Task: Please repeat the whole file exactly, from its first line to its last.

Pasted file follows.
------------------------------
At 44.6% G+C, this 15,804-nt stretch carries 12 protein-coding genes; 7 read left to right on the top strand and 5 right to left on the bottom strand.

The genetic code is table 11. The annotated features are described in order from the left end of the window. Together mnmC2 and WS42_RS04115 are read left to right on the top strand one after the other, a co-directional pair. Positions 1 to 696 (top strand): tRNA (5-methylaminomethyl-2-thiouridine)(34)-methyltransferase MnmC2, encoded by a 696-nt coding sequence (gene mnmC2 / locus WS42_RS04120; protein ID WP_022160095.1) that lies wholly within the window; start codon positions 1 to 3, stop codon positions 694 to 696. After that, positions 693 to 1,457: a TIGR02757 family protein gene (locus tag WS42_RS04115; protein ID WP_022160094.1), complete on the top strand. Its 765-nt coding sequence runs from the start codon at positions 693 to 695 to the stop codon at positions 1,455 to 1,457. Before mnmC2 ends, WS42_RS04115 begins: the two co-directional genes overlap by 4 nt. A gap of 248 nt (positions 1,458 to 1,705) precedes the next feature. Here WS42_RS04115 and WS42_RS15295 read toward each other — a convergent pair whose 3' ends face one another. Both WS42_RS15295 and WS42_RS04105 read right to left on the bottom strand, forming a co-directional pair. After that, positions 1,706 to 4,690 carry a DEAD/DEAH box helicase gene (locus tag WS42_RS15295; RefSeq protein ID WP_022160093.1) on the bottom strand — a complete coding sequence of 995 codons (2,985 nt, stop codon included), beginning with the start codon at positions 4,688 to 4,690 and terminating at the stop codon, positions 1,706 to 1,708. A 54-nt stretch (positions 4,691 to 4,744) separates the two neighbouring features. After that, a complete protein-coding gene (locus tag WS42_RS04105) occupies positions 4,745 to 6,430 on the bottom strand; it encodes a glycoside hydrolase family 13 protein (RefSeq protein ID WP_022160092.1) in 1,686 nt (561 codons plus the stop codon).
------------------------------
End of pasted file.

At 44.6% G+C, this 15,804-nt stretch carries 12 protein-coding genes; 7 read left to right on the top strand and 5 right to left on the bottom strand.

The genetic code is table 11. The annotated features are described in order from the left end of the window. Together mnmC2 and WS42_RS04115 are read left to right on the top strand one after the other, a co-directional pair. Positions 1 to 696 (top strand): tRNA (5-methylaminomethyl-2-thiouridine)(34)-methyltransferase MnmC2, encoded by a 696-nt coding sequence (gene mnmC2 / locus WS42_RS04120; protein ID WP_022160095.1) that lies wholly within the window; start codon positions 1 to 3, stop codon positions 694 to 696. After that, positions 693 to 1,457: a TIGR02757 family protein gene (locus tag WS42_RS04115; protein ID WP_022160094.1), complete on the top strand. Its 765-nt coding sequence runs from the start codon at positions 693 to 695 to the stop codon at positions 1,455 to 1,457. Before mnmC2 ends, WS42_RS04115 begins: the two co-directional genes overlap by 4 nt. A gap of 248 nt (positions 1,458 to 1,705) precedes the next feature. Here WS42_RS04115 and WS42_RS15295 read toward each other — a convergent pair whose 3' ends face one another. Both WS42_RS15295 and WS42_RS04105 read right to left on the bottom strand, forming a co-directional pair. After that, positions 1,706 to 4,690 carry a DEAD/DEAH box helicase gene (locus tag WS42_RS15295; RefSeq protein ID WP_022160093.1) on the bottom strand — a complete coding sequence of 995 codons (2,985 nt, stop codon included), beginning with the start codon at positions 4,688 to 4,690 and terminating at the stop codon, positions 1,706 to 1,708. A 54-nt stretch (positions 4,691 to 4,744) separates the two neighbouring features. After that, a complete protein-coding gene (locus tag WS42_RS04105) occupies positions 4,745 to 6,430 on the bottom strand; it encodes a glycoside hydrolase family 13 protein (RefSeq protein ID WP_022160092.1) in 1,686 nt (561 codons plus the stop codon).